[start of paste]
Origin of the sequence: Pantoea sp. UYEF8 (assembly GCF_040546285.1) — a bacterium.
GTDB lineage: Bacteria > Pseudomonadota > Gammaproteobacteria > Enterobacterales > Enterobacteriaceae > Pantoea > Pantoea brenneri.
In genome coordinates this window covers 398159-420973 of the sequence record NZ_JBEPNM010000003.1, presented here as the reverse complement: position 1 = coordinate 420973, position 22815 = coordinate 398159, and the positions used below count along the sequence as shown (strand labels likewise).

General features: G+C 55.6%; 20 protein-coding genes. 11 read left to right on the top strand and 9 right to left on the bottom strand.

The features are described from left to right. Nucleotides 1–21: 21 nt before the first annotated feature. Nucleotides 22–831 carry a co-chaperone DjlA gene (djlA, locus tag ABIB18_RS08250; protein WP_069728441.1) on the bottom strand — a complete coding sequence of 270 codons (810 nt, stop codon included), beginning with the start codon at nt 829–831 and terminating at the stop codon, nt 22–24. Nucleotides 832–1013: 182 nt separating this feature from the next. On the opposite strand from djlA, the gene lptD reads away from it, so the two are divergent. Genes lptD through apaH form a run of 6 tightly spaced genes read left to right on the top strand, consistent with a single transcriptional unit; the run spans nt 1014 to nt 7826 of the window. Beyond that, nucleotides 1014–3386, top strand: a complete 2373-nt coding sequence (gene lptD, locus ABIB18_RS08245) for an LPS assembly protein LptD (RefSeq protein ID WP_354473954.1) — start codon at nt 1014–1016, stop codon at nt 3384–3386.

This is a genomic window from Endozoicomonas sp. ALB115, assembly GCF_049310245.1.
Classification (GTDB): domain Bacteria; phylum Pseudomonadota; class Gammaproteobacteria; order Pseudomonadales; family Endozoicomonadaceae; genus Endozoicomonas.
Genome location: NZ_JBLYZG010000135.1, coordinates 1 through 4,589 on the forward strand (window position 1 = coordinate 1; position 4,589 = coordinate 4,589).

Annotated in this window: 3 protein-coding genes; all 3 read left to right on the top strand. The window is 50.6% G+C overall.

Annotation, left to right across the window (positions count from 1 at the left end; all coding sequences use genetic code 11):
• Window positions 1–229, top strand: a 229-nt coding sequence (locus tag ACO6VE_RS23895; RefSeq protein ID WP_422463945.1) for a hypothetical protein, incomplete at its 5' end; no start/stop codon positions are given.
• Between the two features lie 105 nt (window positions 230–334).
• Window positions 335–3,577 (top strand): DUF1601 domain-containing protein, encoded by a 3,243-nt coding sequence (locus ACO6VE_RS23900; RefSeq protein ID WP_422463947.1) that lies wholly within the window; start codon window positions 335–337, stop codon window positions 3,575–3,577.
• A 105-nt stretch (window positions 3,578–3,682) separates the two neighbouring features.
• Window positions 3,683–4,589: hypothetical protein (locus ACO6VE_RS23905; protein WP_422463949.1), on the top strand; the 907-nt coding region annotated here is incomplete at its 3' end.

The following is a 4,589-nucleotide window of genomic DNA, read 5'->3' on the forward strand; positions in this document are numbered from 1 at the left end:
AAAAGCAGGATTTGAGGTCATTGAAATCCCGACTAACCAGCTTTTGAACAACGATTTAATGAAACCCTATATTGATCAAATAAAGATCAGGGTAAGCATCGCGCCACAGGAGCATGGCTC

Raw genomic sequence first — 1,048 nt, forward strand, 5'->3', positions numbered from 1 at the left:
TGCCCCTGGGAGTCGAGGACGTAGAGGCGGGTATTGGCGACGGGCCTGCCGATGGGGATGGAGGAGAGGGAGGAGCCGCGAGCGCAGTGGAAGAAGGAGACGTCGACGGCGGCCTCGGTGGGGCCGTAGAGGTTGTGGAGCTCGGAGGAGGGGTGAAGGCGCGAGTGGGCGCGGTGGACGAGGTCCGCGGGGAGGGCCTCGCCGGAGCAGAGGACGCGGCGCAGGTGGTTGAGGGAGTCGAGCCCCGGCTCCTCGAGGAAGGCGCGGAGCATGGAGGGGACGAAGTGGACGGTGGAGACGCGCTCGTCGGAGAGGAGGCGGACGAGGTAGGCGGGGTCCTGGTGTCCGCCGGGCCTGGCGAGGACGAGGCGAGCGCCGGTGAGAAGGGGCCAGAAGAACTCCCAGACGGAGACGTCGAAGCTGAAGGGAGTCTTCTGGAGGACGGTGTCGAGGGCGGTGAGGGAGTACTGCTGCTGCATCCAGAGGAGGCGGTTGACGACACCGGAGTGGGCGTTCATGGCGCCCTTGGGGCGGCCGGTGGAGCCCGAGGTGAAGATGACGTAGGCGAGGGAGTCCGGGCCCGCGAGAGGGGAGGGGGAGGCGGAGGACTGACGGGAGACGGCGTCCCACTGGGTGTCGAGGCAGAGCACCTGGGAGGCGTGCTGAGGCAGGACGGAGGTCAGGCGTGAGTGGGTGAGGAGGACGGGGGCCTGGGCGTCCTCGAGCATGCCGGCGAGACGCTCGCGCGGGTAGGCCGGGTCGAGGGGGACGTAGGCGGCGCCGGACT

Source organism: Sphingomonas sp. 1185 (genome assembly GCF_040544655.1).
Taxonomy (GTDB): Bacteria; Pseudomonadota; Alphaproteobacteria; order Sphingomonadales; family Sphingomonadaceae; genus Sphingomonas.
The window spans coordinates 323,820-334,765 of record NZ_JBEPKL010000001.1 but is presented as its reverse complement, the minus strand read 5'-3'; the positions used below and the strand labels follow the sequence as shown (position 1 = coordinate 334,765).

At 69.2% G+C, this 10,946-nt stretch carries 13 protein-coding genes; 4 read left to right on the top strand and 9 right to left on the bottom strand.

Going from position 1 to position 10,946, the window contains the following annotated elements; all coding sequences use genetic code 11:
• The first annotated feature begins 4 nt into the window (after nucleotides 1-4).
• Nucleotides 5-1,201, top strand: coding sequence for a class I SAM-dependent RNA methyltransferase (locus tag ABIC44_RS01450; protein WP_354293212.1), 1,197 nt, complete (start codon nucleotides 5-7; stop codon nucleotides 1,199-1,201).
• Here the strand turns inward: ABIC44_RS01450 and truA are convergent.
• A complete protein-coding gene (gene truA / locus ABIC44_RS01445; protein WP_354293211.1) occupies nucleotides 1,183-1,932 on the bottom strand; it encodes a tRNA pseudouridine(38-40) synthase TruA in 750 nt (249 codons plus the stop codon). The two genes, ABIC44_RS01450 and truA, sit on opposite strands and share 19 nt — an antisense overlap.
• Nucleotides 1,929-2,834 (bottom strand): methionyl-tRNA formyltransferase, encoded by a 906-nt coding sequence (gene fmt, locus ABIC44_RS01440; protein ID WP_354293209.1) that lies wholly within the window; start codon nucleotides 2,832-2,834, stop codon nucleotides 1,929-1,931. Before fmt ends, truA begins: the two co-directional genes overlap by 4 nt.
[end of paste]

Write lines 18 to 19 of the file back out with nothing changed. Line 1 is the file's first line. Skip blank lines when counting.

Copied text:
Raw genomic sequence first — 1,048 nt, forward strand, 5'->3', positions numbered from 1 at the left:
TGCCCCTGGGAGTCGAGGACGTAGAGGCGGGTATTGGCGACGGGCCTGCCGATGGGGATGGAGGAGAGGGAGGAGCCGCGAGCGCAGTGGAAGAAGGAGACGTCGACGGCGGCCTCGGTGGGGCCGTAGAGGTTGTGGAGCTCGGAGGAGGGGTGAAGGCGCGAGTGGGCGCGGTGGACGAGGTCCGCGGGGAGGGCCTCGCCGGAGCAGAGGACGCGGCGCAGGTGGTTGAGGGAGTCGAGCCCCGGCTCCTCGAGGAAGGCGCGGAGCATGGAGGGGACGAAGTGGACGGTGGAGACGCGCTCGTCGGAGAGGAGGCGGACGAGGTAGGCGGGGTCCTGGTGTCCGCCGGGCCTGGCGAGGACGAGGCGAGCGCCGGTGAGAAGGGGCCAGAAGAACTCCCAGACGGAGACGTCGAAGCTGAAGGGAGTCTTCTGGAGGACGGTGTCGAGGGCGGTGAGGGAGTACTGCTGCTGCATCCAGAGGAGGCGGTTGACGACACCGGAGTGGGCGTTCATGGCGCCCTTGGGGCGGCCGGTGGAGCCCGAGGTGAAGATGACGTAGGCGAGGGAGTCCGGGCCCGCGAGAGGGGAGGGGGAGGCGGAGGACTGACGGGAGACGGCGTCCCACTGGGTGTCGAGGCAGAGCACCTGGGAGGCGTGCTGAGGCAGGACGGAGGTCAGGCGTGAGTGGGTGAGGAGGACGGGGGCCTGGGCGTCCTCGAGCATGCCGGCGAGACGCTCGCGCGGGTAGGCCGGGTCGAGGGGGACGTAGGCGGCGCCGGACT